Manzoor Hafiz, who also teaches at the same school, recalls one student who threw a stone at a CRPF vehicle on the day of his practical exam. “The student was arrested. With the help of authorities, we got him released within a few hours because we wanted his career saved.” He also gives the example of a student whose militant brother was killed in an encounter on the day of the math exam. “We urged him to write the paper. He passed,” Hafiz smiles, talking about this sense of “belonging” they had towards the students.
Acknowledging the support of the teachers, Class 10 student Nyla Bint Maznoor, a resident of Wandakpora area, says, “From Day 1, we had this in our mind: that we have to complete our syllabus on time at school and then do self-study at home. I spent hours revising what teachers taught.” She secured 98.9 per cent.
Idrees Imtiyaz, a student of Government Higher Secondary School Newa in Pulwama district, says their school would often shut down after a militant killing. “There was an Army camp near the school and the area would see stone-pelting. Some of us were afraid. So, all the boys would enter the school from the back,” he says.
The son of a mason, Idrees couldn’t afford private coaching. Happy with his 380 marks, the 16-year-old says, “The last few months before the exams were really important. I worked very hard.”
Ghulam Mohidin Bhat, Principal of Mehjoor Memorial Boys Higher Secondary School in Pulwama and a renowned educationist, says there was pressure on teachers to ensure good results. “They did continuous assessment, took regular tests and gave homework,” says Bhat. He also points out that over the years, students from South Kashmir have started moving to Srinagar or even Jammu for private tuitions during winters to complete the syllabus.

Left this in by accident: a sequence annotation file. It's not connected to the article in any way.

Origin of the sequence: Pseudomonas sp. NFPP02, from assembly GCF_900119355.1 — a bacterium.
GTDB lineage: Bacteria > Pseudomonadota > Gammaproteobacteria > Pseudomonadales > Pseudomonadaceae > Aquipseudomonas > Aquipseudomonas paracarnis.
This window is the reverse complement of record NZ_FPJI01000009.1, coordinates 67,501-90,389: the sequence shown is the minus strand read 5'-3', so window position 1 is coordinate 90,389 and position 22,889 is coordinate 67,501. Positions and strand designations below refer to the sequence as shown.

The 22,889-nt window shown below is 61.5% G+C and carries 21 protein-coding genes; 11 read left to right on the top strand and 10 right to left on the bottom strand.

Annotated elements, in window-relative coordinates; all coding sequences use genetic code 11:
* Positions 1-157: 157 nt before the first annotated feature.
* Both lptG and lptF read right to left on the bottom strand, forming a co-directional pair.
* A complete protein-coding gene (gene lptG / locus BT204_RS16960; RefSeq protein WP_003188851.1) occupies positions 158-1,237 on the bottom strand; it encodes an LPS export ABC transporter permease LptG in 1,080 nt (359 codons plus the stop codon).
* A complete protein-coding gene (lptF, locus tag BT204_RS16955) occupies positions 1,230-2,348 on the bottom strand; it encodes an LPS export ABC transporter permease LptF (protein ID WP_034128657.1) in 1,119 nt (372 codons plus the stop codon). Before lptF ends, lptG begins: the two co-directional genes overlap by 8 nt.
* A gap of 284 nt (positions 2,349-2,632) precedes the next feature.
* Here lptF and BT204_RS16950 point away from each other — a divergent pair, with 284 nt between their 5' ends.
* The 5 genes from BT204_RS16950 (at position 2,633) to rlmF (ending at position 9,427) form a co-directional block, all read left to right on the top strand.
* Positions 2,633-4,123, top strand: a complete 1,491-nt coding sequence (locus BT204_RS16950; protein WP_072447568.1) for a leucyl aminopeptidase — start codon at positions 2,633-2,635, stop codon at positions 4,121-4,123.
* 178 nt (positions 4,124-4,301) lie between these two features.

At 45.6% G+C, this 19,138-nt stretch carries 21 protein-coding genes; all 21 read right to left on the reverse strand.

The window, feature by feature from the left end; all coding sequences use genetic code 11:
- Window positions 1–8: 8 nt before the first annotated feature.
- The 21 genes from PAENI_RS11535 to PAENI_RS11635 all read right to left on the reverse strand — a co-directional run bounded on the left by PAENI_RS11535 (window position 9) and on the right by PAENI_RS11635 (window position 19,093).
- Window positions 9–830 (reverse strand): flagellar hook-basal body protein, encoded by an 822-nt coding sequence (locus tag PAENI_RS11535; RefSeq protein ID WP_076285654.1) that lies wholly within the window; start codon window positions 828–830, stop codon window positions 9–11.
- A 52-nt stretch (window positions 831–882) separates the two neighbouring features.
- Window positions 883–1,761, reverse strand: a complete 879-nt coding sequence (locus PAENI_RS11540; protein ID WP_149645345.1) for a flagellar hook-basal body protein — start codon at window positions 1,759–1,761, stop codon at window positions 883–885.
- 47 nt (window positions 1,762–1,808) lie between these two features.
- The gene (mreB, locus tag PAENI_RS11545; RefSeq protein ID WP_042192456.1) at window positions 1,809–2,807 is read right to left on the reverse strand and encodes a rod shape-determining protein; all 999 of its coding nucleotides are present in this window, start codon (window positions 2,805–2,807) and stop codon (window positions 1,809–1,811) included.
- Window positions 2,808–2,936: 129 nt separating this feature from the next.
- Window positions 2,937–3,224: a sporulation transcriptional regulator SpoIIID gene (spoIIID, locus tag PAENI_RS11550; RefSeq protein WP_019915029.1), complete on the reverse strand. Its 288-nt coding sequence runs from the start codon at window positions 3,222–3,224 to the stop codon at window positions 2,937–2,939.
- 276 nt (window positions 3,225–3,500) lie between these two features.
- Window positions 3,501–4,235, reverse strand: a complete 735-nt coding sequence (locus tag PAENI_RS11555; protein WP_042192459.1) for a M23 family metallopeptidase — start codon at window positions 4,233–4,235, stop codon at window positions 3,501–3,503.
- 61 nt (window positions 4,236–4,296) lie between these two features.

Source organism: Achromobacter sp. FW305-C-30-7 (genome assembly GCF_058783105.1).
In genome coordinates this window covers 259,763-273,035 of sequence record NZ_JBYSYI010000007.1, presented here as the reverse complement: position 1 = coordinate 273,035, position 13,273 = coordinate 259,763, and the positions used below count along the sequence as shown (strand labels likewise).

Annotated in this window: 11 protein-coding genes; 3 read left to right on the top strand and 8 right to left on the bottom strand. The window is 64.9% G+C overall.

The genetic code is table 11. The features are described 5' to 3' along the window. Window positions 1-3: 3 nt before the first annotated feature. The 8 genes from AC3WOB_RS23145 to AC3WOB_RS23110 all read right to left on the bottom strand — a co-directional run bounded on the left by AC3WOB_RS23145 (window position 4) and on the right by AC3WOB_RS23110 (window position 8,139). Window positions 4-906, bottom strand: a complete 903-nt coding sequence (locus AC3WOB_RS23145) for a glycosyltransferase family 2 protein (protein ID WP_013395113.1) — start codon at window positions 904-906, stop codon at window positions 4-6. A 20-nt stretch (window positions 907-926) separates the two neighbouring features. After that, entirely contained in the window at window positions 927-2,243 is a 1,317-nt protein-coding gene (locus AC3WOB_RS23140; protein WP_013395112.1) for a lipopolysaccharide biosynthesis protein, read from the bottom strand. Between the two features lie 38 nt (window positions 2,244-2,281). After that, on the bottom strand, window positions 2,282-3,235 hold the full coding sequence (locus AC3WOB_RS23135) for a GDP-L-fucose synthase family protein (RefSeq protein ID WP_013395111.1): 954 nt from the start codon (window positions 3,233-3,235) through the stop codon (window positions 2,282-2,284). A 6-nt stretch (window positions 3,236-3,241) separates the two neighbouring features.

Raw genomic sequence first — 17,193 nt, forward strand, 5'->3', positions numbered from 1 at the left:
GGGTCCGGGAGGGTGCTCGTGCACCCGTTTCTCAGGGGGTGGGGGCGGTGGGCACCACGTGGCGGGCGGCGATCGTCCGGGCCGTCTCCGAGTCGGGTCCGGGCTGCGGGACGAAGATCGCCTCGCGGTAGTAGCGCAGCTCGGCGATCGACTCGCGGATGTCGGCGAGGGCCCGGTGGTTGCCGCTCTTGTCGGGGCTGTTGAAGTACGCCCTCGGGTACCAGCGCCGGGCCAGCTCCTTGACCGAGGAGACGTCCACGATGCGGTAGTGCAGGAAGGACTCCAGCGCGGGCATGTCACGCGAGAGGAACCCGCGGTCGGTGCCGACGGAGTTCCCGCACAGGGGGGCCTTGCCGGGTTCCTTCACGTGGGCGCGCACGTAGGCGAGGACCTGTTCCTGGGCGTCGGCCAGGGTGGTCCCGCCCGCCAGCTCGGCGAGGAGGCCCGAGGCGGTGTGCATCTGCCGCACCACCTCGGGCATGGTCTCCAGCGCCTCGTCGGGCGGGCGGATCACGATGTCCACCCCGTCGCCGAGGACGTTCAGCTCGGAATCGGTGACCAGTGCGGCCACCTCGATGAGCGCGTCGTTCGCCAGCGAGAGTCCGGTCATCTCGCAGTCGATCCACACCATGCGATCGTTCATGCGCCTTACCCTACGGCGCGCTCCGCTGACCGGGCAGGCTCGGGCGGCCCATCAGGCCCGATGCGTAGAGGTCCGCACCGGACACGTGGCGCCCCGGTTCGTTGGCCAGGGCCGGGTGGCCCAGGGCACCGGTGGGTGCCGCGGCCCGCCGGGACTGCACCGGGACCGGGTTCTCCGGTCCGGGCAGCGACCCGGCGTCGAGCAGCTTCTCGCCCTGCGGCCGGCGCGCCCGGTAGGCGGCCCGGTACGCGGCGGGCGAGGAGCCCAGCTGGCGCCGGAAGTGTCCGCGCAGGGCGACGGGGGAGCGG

At the same time, Bhat says, what can’t be dismissed is the “importance of education” instilled among students by the teachers. “They (students) can help take us out from what we are seeing in Kashmir. Only education can take the nation out of morass,” he says, adding that they got experts in different fields as well as religious scholars to make students understand how important studies were for them.
Dr G N Itoo, Director, School Education, Kashmir, says they stepped in with help whenever they could given the trouble in South Kashmir. Chief Education Officer, Shopian, Mohammed Sadiq points out given that so many classes were missed — “there were only eight working days in the months of March, April” — directions were issued to hold extra classes.
Azra Fayaz, 16, says her school, Government Girls’ High School in Vehil Shopian, was only open four days during one month in 2018. She attributes her teachers as well as elder sister for getting 487 marks out of 500 in the exams.
Aware that the situation may not change, Azra has enrolled in a coaching centre in nearby Kulgam district for Class 11. “Kulgam sees lesser shutdowns,” she says, adding, “I want to become a doctor.”